FIG. 2 shows the luminophore layer of FIG. 1 in a side view.
FIG. 3 is a schematic illustration of a photodetector.
FIG. 4 shows a luminophore layer according to FIGS. 1 and 2 in combination with a photodetector according to FIG. 3.
The components in the figures are a luminophore layer 1, a photodetector 2, grid elements 3 of a luminophore layer and detector elements 4 of the photodetector 2.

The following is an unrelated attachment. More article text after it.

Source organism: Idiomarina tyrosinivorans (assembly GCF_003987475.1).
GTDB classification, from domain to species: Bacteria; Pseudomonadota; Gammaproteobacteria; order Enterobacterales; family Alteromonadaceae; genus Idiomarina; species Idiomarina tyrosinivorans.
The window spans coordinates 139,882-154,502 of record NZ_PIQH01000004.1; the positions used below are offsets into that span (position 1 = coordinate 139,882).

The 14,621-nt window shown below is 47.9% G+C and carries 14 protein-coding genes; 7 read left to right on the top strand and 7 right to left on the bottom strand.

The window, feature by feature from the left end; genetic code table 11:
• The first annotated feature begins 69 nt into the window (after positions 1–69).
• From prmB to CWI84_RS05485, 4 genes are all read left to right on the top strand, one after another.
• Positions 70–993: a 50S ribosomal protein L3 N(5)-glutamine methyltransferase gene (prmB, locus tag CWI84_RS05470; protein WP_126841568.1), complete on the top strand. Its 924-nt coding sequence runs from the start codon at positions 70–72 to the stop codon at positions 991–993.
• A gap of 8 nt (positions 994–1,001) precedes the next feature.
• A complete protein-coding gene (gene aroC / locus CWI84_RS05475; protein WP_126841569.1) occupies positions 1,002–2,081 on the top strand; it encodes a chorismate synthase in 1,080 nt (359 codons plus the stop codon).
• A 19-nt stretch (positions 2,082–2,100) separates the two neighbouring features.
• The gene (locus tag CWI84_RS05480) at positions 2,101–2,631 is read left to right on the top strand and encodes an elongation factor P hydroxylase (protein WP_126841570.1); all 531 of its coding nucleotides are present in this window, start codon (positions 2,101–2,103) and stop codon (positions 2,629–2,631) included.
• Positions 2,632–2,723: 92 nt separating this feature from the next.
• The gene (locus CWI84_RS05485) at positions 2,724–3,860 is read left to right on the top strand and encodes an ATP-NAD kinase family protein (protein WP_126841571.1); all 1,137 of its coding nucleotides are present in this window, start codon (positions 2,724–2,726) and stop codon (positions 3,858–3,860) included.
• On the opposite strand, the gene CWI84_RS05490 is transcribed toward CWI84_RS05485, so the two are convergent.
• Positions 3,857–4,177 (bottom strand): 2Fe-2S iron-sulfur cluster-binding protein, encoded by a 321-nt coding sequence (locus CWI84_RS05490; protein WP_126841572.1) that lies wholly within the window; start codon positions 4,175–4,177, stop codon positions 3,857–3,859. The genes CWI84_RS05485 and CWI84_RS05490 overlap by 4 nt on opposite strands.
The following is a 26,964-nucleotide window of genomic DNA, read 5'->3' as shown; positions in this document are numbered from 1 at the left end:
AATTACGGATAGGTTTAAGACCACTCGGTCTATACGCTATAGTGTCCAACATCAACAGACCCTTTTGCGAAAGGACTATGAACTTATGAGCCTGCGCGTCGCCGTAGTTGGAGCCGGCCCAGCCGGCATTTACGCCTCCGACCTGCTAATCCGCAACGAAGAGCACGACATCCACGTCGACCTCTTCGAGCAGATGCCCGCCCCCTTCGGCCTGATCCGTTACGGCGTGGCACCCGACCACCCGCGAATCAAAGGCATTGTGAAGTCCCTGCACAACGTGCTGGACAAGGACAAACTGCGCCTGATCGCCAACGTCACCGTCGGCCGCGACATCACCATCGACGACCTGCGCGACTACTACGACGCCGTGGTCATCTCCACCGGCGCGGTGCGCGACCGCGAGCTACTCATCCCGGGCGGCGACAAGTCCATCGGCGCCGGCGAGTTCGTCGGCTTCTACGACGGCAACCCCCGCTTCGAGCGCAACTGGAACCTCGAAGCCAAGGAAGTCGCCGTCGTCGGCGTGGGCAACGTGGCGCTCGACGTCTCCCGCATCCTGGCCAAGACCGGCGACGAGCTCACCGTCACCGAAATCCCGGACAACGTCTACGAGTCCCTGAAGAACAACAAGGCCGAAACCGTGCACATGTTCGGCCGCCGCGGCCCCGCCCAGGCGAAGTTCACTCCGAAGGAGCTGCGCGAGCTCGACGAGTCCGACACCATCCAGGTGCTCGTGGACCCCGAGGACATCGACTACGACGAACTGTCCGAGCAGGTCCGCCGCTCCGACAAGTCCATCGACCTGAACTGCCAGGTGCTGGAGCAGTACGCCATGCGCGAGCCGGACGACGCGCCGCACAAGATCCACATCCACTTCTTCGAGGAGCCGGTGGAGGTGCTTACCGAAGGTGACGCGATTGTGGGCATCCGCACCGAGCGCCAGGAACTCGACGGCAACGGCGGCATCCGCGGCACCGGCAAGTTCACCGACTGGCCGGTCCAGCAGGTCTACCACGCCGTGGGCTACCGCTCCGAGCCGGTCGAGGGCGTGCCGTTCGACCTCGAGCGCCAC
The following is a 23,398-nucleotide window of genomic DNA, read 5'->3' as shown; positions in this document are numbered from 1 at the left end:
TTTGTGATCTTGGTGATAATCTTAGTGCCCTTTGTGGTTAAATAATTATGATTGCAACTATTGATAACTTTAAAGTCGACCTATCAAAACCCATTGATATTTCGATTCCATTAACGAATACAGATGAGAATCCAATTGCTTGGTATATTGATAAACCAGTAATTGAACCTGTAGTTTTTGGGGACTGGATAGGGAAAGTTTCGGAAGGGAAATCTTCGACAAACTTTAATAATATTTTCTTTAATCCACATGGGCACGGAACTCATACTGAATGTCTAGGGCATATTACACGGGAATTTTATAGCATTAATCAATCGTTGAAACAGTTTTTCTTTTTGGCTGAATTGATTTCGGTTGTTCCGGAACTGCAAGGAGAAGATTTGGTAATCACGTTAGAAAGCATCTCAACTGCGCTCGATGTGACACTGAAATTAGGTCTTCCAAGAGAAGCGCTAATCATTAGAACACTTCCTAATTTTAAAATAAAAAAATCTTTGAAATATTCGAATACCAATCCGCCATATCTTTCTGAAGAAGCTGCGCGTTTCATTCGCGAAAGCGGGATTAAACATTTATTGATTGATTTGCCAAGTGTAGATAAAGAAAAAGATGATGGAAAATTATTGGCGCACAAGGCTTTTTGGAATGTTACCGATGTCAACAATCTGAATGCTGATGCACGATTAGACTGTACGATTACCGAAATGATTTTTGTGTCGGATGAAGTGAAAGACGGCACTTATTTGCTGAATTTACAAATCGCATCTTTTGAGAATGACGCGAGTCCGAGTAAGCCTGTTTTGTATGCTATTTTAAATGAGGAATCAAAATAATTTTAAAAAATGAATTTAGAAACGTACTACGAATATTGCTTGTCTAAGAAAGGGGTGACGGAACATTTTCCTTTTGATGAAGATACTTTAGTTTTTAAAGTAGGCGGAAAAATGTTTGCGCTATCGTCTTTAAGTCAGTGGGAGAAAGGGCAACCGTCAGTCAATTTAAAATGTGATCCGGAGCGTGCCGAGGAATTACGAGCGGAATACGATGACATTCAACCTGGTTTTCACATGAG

The luminophore layer 1 formed by scintillator lamina composed of oxides of rare earths that are doped with activators of rare earths such as, for example, yttrium oxide or gadolinium oxide that is activated to luminesce with one or more of europium oxide, neodymium oxide, ytterbium bi-oxide and/or dysprosium oxide. The luminophore layer 1 is inventively attached to a first adhesive film 5 that, for example, is composed of ultraviolet-sensitive material before, in a further method step, a grid-like structure of rods or some other suitable structure is introduced into the luminophore layer 1 with an abrasive cutting process or with a laser beam. Preferably, first line-shaped recesses are cut or excised into the luminophore layer 1, with second line-shaped recesses being cut or excised approximately perpendicularly thereto. The recesses are conducted only to such a depth that they just reach the first adhesive film 5 but do not enter it. Insofar as the grid elements 3 have retained a predetermined orientation and positioning after the introduction of the recesses into the luminophore layer 1, a second adhesive film 8 is applied on the surface lying opposite the first adhesive film 5, and the first adhesive film 5 is removed, which can ensue by applying ultraviolet light given the employment of an ultraviolet-sensitive adhesive film 5. If one or more grid elements 3 have not retained the desired alignment and position after the introduction of the recesses, then the first adhesive film 5 is removed and the grid elements 3 are positioned with a positioning frame before the second adhesive film 8 is applied onto the surface lying opposite the first adhesive film 6. In the following procedure, the gridded luminophore layer 1 is arranged in a casting frame that Is of such a nature that the edge region of the lamina-shaped luminophore layer 1 has a slight spacing from the edge of a recess of the casting frame that accepts the luminophore layer 1. In the following method step, the space between the grid elements 3 and the space between the luminophore layer 1 and the edge of the casting frame is filled with a material that is substantially opaque to light (optically opaque). This material is selected such that it reflects any light which may emerge from the grid elements 3, so that no signal losses arise or so that no crosstalk ensues from one grid element 3 due to the transfer of light to a neighboring grid element 3. Epoxy resin filled with titanium dioxide, for example, has proven especially advantageous as a material suited for this purpose. In a further method step, an active surface through which the light can be transmitted optimally loss-Free is fashioned after the unmolding of the lamina-like luminophore layer 1. Thus the lamina-like luminophore layer 1 has all surfaces except for this active surface covered with the material that is substantially opaque to light, so that the light of the luminophore layer 1 can proceed toward the exterior only via this active surface.